In a case recently decided by the General Court, Rocket Dog Brands LLC (“Rocket Dog”) had registered its mark K9 & Device for clothing, footwear and headgear in class 25.  The mark consisted of the alpha-numeric term “K9”, together with a highly stylised representation of a dog’s head and crossed bones.  Rocket Dog’s intention was that the term “K9” would be recognised by consumers as equivalent to the word “canine”, and that the graphic element of the mark would reinforce this dog-related theme.  

The applicant, Julius K9 Bt, applied to register the mark JULIUS K9, covering a range of identical goods.  Rocket Dog opposed, on the grounds of likelihood of confusion. In the context of this appeal the General Court considered whether the marks K9 & Device and JULIUS K9 were sufficiently similar to lead to consumer confusion. As the two marks covered identical goods, Rocket Dog should have been off to a flying start.

Despite the fact that the term “K9” formed the only verbal element of Rocket Dog’s mark, and its goods would therefore be referred to orally as “K9” shoes, shirts or socks, the General Court found the two marks to be visually dissimilar, because the only common element was the alphanumeric term “K9”, which was not visually dominant within Rocket Dog’s mark.  

In parallel proceedings the applicant (opposing, in those proceedings) had argued that the alpha-numeric term “K9” was recognised by consumers as having a meaning in relation to dogs.  Despite this, the court found that there was no conceptual similarity between the two marks, refusing to accept (a) the opponent’s submissions on this point, (b) the applicant’s admission, or (c) to take judicial notice of the association between “K9” and the word “canine”.  The court agreed that there was a phonetic similarity “to a below average degree”, but this, in itself, was not sufficient to give rise to a likelihood of confusion.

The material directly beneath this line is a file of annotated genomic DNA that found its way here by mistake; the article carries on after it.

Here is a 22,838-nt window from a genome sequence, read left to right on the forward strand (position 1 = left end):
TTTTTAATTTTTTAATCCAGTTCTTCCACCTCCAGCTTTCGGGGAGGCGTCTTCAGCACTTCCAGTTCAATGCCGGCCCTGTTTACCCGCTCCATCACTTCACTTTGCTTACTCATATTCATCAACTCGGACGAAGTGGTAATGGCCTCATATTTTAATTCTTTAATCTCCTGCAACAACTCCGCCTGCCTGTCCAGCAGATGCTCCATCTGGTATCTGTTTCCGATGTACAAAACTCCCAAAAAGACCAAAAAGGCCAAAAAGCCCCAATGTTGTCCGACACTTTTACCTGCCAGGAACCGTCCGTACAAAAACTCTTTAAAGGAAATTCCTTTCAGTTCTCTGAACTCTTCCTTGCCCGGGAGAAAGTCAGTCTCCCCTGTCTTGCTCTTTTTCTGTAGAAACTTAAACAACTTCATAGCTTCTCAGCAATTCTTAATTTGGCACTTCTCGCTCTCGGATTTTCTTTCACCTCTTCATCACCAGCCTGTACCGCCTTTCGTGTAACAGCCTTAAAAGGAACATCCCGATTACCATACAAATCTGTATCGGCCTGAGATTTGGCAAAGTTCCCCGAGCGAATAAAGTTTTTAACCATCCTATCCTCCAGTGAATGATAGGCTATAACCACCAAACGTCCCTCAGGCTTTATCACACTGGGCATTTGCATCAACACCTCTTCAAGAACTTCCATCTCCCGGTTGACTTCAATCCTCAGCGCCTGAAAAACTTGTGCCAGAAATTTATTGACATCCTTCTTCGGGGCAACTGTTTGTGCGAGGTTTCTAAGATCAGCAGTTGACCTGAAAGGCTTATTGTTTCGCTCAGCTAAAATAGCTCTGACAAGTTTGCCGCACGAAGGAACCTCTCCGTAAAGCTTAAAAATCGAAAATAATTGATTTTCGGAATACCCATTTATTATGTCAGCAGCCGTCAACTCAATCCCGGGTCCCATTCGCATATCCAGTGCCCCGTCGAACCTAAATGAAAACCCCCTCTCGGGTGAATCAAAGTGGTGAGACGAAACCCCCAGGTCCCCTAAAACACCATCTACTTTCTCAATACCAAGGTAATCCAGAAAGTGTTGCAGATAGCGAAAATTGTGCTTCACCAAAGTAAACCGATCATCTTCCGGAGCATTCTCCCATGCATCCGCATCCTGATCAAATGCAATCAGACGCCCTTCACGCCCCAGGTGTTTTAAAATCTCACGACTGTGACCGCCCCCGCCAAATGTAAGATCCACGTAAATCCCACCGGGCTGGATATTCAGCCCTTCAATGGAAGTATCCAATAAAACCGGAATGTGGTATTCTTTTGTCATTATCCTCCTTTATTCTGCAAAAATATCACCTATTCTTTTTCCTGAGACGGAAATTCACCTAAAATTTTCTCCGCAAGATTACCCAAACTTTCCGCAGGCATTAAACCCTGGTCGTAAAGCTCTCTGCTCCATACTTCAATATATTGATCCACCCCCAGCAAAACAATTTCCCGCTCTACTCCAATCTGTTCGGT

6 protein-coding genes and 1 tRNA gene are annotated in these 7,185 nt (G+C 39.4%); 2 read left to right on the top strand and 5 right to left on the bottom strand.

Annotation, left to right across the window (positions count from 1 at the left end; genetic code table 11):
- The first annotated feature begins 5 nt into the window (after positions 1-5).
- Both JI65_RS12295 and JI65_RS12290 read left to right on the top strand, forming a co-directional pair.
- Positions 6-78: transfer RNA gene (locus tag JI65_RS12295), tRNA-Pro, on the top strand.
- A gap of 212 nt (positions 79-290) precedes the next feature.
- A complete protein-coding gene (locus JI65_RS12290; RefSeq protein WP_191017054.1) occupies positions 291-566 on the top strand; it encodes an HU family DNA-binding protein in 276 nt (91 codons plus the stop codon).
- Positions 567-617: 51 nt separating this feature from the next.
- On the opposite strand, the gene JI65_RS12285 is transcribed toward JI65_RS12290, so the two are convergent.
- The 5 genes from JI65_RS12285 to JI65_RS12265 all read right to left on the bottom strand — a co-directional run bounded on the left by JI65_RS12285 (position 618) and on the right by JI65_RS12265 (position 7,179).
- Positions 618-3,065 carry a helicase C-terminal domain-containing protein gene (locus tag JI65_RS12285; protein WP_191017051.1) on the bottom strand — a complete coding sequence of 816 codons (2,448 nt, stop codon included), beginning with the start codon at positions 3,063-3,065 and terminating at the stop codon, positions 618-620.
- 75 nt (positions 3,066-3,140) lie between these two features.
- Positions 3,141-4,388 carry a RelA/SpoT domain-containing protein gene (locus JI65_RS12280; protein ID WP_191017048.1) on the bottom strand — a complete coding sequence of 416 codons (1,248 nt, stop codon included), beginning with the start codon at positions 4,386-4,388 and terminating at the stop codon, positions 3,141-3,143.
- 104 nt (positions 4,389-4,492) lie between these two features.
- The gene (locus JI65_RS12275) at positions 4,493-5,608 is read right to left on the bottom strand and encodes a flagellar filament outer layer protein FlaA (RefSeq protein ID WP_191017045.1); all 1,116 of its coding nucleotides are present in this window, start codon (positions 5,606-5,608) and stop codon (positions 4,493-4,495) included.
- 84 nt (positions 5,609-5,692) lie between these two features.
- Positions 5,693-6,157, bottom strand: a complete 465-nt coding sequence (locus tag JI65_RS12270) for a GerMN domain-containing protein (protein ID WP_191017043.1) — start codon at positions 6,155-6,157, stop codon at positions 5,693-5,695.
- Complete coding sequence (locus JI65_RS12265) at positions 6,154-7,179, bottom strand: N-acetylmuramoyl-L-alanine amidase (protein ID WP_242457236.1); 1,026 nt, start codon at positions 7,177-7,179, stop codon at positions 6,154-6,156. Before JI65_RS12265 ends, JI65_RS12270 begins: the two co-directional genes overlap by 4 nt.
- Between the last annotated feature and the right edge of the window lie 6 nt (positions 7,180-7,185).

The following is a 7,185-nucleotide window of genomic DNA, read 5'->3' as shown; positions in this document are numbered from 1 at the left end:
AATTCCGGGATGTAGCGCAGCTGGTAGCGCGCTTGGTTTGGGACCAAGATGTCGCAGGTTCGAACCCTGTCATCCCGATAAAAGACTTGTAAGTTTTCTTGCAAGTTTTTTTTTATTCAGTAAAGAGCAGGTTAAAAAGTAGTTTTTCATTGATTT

This is a drastically abbreviated account of a complex dispute, but illustrates the risks involved in reliance on a composite mark to protect the distinct individual elements within the mark.  Rocket Dog might have reasonably assumed, at the outset, that registration for the distinctive alpha-numeric term K9 combined with graphics which merely illustrated the canine theme of the brand, would confer rights in the verbal element of the mark.  Case law of the Court of Justice (THOMSON LIFE trade mark [case C-120/04]) states that, as part of the global appreciation of similarity, an element of the earlier mark which plays an independent distinctive role within the mark (in this case, the term “K9”) should be afforded protection, regardless of whether the element in question is dominant. Notwithstanding that in spoken use or in written orders the opponent’s goods could only be identified as “K9” clothing or shoes, the court found that the term “K9” did not occupy an independent and distinctive role within either of the two marks.  The decision must necessarily have been otherwise if Rocket Dog had registered the mark K9 rather than K9 and Device.  

Unfortunately for trade mark owners it seems that when protecting marks comprising verbal and non-verbal elements a belt-and-braces approach is the only safe course.